A mangy cat on the verge of starvation finds a tiny canary and a bottle of 'Jumbo-Gro' fertilizer, which gives him an idea that leads to giant cats, dogs, mice and canaries chasing each other round Lilliputian towns and cities...
We see the various birds, mice, and bats that have moved into an old windmill, followed by the frogs, crickets, and fireflies making their music in an adjacent pond. Then a storm comes, ... See full summary »
Spoof of 'Snow White and the Seven Dwarfs (1937)' with an all-black cartoon cast. Many WWII references, including rationing (the evil Queen is a hoarder of sugar and rubber tires) and Jeep vehicles (the Sebben Dwarfs come to the rescue in three of them). Also spoofs the extreme close-up of Kane's lips uttering "Rosebud" in 'Citizen Kane (1941)'. Written by
Paul Penna <email@example.com>
That mean IL' queen, she sure is a fright, but that girl So White is dynamite!
For years, I had heard of this cartoon yet never seen it. One of the infamous "Censored 11" (almost a dozen Warner Bros. theatrical cartoons that were forever suspended from television broadcast in the 1960s), it looked as if my chances would always be slim to none. But I have recently obtained a video copy of it and several other restricted "Looney Tunes" and "Merrie Melodies" and can now judge for myself how good it is.
As it turns out, all those critics were dead right! "Coal Black and de Sebben Dwarfs" is undoubtedly the flat-out funniest and most frenetically paced Bob Clampett cartoon I've ever laid eyes on - and this is up there with "The Great Piggy Bank Robbery", "Kitty Kornered", "Baby Bottleneck", "The Big Snooze", "Tortoise Wins By a Hare", Draftee Daffy", "A Tale of Two Kitties", and scads of others. Sure, its caricatures are seen today as appalling, but I know the context that this cartoon was supposed to be seen in. When thought of as a morale-raising wartime cartoon with one foot steadied in the world of jazz and black entertainment, this film is hilarious. In fact, several people have noted that this film's positive portrayal of blacks in the US Army was actually one of the few instances of such in film at the time. And the animation is certainly some of the best to come out of the Clampett unit - the dance scenes between Prince Chawmin' and So White, the flailing and unrestrained movements of the characters, and the Dwarfs' final attack on "Queenie" are all virtuoso pieces of work. The music and singing are astoundingly well-done, adding a jazzy spin to this particular Merrie Melodie. And as always, Treg Brown's sound effects make the film that much better (the numerous "p-zings" and "beyowhups" and "trombone gobbles" throughout the soundtrack never get old). Altogether this is a true winning effort. Despite its reputation, this cartoon can't be overlooked when observing Clampett's efforts at the Warner studio. As Steve Schneider put it in his 1988 book "That's All Folks! The Art of Warner Bros. Animation", this is a film masterpiece in miniature. And that is not a military secret.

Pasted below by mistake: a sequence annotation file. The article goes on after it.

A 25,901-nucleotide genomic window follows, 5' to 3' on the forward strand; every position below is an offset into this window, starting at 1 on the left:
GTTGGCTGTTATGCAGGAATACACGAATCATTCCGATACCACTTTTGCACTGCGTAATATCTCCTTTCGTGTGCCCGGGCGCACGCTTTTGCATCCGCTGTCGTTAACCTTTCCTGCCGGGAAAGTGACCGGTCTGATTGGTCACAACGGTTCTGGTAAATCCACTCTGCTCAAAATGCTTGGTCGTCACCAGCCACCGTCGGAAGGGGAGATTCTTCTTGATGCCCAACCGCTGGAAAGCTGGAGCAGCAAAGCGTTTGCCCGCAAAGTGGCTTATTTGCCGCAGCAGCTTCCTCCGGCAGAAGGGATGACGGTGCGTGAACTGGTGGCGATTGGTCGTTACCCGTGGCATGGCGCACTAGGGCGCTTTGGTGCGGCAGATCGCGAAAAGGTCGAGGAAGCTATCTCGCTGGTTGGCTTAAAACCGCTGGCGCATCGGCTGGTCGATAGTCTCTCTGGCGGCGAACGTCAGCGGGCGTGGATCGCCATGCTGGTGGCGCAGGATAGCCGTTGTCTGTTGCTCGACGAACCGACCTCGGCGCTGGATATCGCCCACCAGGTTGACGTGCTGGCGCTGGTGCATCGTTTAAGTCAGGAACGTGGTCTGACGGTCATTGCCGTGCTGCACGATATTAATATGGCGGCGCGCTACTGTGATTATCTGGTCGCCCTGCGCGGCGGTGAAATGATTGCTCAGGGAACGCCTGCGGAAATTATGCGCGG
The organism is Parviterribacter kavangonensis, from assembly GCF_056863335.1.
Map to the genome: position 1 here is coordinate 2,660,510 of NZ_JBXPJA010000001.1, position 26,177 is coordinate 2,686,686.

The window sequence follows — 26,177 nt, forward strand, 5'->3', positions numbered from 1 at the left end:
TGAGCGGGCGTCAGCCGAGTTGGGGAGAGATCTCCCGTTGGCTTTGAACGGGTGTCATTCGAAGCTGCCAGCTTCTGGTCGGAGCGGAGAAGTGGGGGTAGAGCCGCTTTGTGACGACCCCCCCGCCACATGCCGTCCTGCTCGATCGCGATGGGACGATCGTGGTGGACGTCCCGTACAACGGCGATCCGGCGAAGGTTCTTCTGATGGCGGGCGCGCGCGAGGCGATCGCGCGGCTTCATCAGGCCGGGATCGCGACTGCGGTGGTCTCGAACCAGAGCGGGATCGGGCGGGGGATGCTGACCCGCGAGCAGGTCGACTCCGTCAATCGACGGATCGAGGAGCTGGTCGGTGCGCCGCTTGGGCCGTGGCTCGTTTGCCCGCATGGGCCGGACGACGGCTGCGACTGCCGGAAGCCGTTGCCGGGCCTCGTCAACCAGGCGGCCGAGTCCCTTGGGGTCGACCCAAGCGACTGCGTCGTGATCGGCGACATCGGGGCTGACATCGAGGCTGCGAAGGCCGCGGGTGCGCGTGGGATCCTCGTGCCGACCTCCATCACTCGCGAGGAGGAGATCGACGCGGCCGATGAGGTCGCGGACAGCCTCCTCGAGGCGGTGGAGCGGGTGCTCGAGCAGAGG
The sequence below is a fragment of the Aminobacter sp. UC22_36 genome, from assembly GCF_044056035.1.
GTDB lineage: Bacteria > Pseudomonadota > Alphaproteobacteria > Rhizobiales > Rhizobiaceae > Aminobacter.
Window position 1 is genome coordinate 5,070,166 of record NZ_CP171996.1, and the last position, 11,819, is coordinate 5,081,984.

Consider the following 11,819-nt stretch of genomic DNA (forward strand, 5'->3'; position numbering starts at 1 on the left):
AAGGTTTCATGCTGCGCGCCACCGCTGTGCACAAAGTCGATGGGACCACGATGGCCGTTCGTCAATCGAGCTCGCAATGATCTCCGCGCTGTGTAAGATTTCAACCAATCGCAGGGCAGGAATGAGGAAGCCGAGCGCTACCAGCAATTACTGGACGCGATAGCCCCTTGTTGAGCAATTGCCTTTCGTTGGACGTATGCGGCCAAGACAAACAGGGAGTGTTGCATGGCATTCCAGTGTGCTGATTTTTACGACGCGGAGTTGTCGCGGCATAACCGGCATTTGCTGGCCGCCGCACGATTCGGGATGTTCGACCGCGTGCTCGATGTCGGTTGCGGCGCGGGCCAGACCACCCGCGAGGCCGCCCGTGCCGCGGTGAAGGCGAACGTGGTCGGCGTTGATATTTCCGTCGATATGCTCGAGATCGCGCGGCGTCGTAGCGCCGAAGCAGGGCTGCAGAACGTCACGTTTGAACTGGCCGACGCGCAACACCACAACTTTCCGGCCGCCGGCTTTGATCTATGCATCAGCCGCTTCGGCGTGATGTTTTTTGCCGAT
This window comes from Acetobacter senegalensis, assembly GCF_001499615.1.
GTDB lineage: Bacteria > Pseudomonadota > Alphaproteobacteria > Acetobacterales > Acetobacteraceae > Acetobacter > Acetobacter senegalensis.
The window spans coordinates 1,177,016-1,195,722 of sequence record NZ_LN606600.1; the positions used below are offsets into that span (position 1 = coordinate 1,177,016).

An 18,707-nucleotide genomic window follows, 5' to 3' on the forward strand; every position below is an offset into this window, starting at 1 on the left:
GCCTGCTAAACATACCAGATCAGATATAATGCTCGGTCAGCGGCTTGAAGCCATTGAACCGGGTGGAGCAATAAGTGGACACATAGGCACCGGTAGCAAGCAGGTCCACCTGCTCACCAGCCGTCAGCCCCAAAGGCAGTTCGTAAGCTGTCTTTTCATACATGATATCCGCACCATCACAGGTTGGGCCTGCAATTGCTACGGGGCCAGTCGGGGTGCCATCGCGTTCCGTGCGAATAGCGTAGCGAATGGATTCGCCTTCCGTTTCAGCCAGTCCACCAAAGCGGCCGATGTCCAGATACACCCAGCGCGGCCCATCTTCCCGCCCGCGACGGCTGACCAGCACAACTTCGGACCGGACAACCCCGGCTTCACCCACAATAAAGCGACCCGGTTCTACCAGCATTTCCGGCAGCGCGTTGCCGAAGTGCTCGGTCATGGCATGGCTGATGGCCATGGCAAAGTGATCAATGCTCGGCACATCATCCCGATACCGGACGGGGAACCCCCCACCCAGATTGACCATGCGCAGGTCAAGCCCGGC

Now, if I can only get my hands on "Tin Pan Alley Cats" and "Russian Rhapsody"...
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